Alberta NDP have been Taking Donations From Publicly-Funded Abortion Clinics

Written By Wyatt Claypool, Posted on August 1, 2020

This article was originally published on December 9, 2019, and has now be re-uploaded onto The National Telegraph website, previously unavailable for a several month period due to a transition over to a new website.


According to campaign finance documents obtained by The National Telegraph, multiple NDP MLA’s, as well as NDP MLA candidates, received campaign funding from publicly-funded abortion clinics during the provincial election earlier this year.

TNT obtained documents courtesy of Arnold Viersen, the Member of Parliament for Peace River-Westlock. These documents catalog the donations of two organizations, Women’s Health Option, and Ann Marie Long Professional Corporation, to the provincial NDP party and labor unions, which include hundreds to several thousand dollar donations to various NDP candidates and labour union branches.

All together this equaled 1,296 separate individuals or labour unions that received one or more donations. 

Ann Marie Long is one of the doctors who work at the abortion clinic Women’s Health Option and her corporation, the Ann Marie Long Corporation, is a shareholder in the clinic.

Some individuals like former Alberta Health Minister Sarah Hoffman, MLA for Edmonton-Glenora, received as much as $8,807.50, and Lorne Dach, MLA for Edmonton McClung, received $6,432.50.

Mr. Viersen during the phone call interview said that he didn’t know the exact laws around those types of organizations making donations saying, “I think it was legal at the time,” so there is no accusation of illegal donations being made. His issue more specifically is the donations are coming from institutions that receive heavy public-funding.

“They [the clinics] are supposedly not for profit organizations that get a bulk of their funding by providing services to the Alberta health care system . . . it’s essentially a small scale sponsorship scandal, you pay us we pay you.”

Veirsen, a pro-life supporter, also took issue with a potential conflict of interest of the NDP government expanding access to abortion while taking money from organizations in which they give money to perform abortions.

Viersen in the House of Commons

Viersen in the House of Commons

“When we look at the NDP performance on expanding abortion access in Alberta it makes sense, given where their donations are coming from . . . it smacks of a quid pro quo.” Viersen explained.

Despite Mr. Viersen’s opposition to abortion, taking money from publicly funded organizations delivering any kind of service, no matter the business, would seem to call motivations into question.

It would seem silly to assume the NDP and labour unions are only pro-choice due to campaign donations, but their passion on the issue gets tainted by the money, as it would in other equivalent scenarios.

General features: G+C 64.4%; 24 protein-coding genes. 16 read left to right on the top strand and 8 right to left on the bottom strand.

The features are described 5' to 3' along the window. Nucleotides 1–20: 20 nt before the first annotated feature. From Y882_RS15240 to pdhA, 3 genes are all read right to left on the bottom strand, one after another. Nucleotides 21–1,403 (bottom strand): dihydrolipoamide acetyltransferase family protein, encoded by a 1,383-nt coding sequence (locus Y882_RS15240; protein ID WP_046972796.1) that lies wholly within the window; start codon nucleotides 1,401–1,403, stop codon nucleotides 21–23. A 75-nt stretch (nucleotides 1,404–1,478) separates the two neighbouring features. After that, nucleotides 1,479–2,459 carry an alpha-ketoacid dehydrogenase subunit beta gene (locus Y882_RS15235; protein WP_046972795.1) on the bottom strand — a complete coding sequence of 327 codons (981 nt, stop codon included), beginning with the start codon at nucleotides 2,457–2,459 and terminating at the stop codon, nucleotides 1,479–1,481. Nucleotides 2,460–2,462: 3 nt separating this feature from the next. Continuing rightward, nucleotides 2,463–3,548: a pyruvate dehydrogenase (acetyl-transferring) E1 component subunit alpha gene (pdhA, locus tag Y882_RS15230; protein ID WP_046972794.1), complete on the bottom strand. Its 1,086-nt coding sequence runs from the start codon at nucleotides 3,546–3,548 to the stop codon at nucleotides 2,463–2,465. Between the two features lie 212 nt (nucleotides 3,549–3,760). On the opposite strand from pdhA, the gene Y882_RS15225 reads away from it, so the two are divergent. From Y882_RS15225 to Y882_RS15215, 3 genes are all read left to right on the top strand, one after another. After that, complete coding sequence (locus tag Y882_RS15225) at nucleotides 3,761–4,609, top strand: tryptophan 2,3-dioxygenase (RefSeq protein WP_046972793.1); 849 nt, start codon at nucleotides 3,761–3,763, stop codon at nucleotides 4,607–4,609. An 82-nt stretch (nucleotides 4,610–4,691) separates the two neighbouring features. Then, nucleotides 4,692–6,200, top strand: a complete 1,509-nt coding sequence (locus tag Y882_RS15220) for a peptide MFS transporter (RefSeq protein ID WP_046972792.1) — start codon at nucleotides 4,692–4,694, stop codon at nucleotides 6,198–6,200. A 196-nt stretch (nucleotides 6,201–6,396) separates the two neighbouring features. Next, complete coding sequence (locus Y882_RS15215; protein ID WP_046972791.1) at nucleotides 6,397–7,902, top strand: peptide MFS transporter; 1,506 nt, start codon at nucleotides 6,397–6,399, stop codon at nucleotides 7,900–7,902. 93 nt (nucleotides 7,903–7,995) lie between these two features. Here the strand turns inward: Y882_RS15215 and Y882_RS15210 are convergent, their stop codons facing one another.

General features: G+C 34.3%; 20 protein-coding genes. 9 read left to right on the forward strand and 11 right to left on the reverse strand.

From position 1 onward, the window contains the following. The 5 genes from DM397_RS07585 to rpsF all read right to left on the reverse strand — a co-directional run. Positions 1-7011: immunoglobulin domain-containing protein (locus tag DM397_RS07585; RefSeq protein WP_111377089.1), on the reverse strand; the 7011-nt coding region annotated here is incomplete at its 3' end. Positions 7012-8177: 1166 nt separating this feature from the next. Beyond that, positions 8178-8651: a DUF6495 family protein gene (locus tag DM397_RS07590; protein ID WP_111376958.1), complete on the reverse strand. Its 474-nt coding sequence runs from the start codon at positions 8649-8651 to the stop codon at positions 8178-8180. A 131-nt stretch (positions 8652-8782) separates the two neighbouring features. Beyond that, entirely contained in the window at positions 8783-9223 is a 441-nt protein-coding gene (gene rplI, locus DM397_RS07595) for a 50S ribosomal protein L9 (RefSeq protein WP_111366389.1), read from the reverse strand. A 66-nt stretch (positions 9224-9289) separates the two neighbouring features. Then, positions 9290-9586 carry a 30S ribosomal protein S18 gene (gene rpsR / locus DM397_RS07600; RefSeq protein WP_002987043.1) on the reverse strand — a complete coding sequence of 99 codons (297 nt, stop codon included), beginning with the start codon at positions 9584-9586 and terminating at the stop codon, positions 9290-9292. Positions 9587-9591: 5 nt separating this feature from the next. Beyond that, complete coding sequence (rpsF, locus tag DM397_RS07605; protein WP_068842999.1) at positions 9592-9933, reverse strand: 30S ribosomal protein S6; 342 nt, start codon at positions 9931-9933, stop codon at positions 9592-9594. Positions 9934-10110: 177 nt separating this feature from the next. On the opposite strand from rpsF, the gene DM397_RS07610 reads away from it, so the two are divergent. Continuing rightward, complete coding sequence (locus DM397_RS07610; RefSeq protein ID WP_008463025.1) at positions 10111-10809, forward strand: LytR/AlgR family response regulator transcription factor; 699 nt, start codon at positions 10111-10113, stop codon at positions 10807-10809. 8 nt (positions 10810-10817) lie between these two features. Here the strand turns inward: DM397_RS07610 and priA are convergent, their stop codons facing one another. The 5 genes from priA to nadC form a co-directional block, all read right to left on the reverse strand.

Most political parties supportive of access to abortion services present their support as supporting the legal ability but not celebrating the act of abortion itself. Taking money from organizations that profit off of abortion services could transition the party, in many people’s minds, from looking like they are in favour of legal accessibility of abortion, to looking financially invested in the abortion services themselves.

On the subject of the large donations made to the unions, which included a $15,000 donation to CUPE and $14,950 donation to UFCM “Local 401”, Viersen said that those donations stuck out because he often finds that “[it’s] always a challenge with the NDP and the unions [discerning] where the union ends and where the NDP party begins.” 

Small sample of the top donation recipients

Small sample of the top donation recipients

Mr. Veirsen, of course, paid attention to this compiled information as it had to due with the topic of abortion, but he also made it clear that on a practical level, donations of this nature create a haze in politics that make it difficult to see where closely held beliefs end and special interest money begins.


Since this information was first reported on December 9, 2019, NDP MLA’s, such as former NDP Health Minister Sarah Hoffman, have been directly sent this information for comment at their MLA office emails, as well as have been asked about it on social media platforms like Twitter.

No NDP MLAs or representatives of the party have sent back any comment on their receiving of donations from publicly funded abortion clinics, whether or not they see this money as being tied up in a conflict of interest, or if it seems appropriate to be taking money from those interested in perpetuating the practice of abortion for financial purposes.

Wyatt Claypool

Wyatt is a student at Mount Royal University, where he is the president of its Campus Conservative club. In his writing, he focuses on covering provincial and federal politics, firearms regulation, and the energy sector. Wyatt has also previously written for The Post Millennial.

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